Bisexuality more visible but ‘work to do’ on safetyon October 6, 2022 at 12:37 am

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More people identify as bisexual than gay or lesbian, says a study from the LGBT charity, Stonewall.

Dr Julia Shaw, author of BiImage source, Julia Shaw

More people identify as bisexual than gay or lesbian, a new study suggests.

The poll says bisexuality is the next-most-common identity after being heterosexual.

Survey respondents from Generation Z – those aged 16 to 26 – are least likely to identify as straight.

LGBT charity, Stonewall, which commissioned the study, said the findings told a “positive story” but said more needed to be done to help bisexual people feel safe.

The study asked 16 to 75-year-olds questions about their gender identity, sexual orientation and attraction.

Three polls were carried out through the market researcher, Ipsos Mori, in June, which is Pride Month, and August 2022, each with a representative sample of about 2,000 people across England, Wales and Scotland.

When asked which label they identify as, 84% of all respondents said they are straight, compared with 5% bisexual, and 4% gay or lesbian.

The answers varied depending on people’s age. Some 10% of Gen Z respondents said they were bisexual compared with 2% of baby boomers (those aged 56 to 75).

‘It’s not being half gay, half straight’

Dr Julia Shaw, a psychologist and author of the book, Bi: The Hidden Culture, History and Science of Bisexuality, says it can be “frustrating” that many people do not know what being bisexual means.

“It can make you fall into situations where you experience biphobia and negative comments about ‘oh, what does that mean? You’re promiscuous? Or you can’t be monogamous?'” she says.

“Bisexuality is a real identity, it’s not being half gay, half straight.”

She says trends over the past decade all point towards bisexual people being the largest “sexual minority” but that many people are not aware of how widespread bisexuality is.

Fewer people surveyed by Stonewall said they had met someone who is bisexual than someone who is gay or lesbian.

Although the findings show that younger groups seem to be more open to same-sex attraction, the apparent shift in attitudes may also be giving other generations more confidence.

John, 49, came out as bisexual just last year.

The father-of-three said he’d known for a long time but thought of it as “being straight with fuzzy edges” and was “suppressing” how he really felt.

John facing camera in front of bookcase

He said his family were supportive when he eventually told them.

“It was obviously a bit difficult at first, like a shock, but it wasn’t about me wanting to change my behaviour, it was being authentically who I am.

“My children weren’t phased by it and I think that’s a generational thing.”

Chart showing heterosexual orientation decreasing with each generation

When asked about which sex they are attracted to, without labels like “straight”, “gay” or “bi”, just 66% of people in the study said they were only attracted to people of the opposite sex.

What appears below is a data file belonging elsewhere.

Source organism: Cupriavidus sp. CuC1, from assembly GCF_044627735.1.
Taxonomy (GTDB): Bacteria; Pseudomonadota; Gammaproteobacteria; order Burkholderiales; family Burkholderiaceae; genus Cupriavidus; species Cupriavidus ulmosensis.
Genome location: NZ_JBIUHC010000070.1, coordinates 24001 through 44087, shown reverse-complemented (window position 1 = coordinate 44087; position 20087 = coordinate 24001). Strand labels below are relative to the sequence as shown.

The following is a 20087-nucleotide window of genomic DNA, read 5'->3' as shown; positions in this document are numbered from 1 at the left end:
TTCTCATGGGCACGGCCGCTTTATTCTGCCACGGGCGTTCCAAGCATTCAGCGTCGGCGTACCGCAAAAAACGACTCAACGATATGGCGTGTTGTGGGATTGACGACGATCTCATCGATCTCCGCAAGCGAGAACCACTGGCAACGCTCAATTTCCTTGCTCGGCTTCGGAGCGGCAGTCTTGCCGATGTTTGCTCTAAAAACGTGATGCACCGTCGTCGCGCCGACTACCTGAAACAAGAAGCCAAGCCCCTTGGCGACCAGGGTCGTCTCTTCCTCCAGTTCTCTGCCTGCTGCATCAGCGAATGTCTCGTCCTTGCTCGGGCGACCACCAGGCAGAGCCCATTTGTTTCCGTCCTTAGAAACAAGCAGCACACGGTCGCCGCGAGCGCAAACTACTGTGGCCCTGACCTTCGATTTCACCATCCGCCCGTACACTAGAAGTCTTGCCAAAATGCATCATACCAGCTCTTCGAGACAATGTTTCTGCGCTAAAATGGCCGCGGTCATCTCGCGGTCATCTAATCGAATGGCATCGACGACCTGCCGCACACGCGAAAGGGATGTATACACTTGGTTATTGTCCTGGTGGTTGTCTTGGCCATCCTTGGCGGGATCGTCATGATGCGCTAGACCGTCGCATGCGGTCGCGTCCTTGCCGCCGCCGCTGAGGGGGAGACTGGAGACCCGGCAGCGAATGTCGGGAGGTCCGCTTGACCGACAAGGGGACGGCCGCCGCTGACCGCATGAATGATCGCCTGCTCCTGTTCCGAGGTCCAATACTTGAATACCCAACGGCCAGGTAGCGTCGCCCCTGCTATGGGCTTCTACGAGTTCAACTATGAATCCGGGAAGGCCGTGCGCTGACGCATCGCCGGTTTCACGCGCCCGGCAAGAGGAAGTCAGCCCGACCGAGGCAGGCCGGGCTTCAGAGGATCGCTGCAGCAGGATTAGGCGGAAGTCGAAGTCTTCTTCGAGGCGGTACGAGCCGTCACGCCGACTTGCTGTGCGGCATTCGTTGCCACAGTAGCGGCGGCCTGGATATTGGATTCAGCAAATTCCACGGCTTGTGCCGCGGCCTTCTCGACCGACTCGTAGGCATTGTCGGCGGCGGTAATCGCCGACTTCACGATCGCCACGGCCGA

Stonewall’s chief executive, Nancy Kelley, said the findings tell a “really positive story about the nation we are becoming”.

“It tells us that lesbian, gay, bi, trans and queer people are more visible and more connected than we’ve ever been,” she added.

“When you take the label away altogether you get an even bigger community of people saying ‘do you know what, I can be attracted to different kinds of people’.”

She said it was “really welcome” that bi people were becoming “much more visible” but said biphobia was still “really common”.

“We’ve got a lot of work to do to make sure that bi people feel safe, sharing who they are with us and being out in their day-to-day lives.”

The results, published by Stonewall on Thursday, indicate a similar trend to UK official statistics, with a slow decline of people identifying as heterosexual. The official statistics on bisexuality could not be directly compared as the questions are worded differently.

Another finding of the study was that 2% of respondents said they are asexual, meaning they experience little or no sexual attraction towards anyone.

Yasmin Benoit has identified as asexual since she was 15.

The 26-year-old said one of the “most common misconceptions” she’s seen is that people think asexual people must have “something physically or mentally wrong, like it must be a personality flaw, or a hormone deficiency or a mental disorder”.

But she says being asexual means she can “just focus on all the other joys of life” instead of worrying about “navigating sexual situations”.

“It definitely doesn’t limit me in any way.”

Yasmin Benoit smiling at camera

In terms of gender identity, fewer than 3% who took part identified as transgender or as non-binary.

The most recent government figures estimate there are 200,000-500,000 transgender people in the UK.

The results of the 2021 Census for England and Wales are expected to give a more detailed picture of the make up of the population when released later this year.

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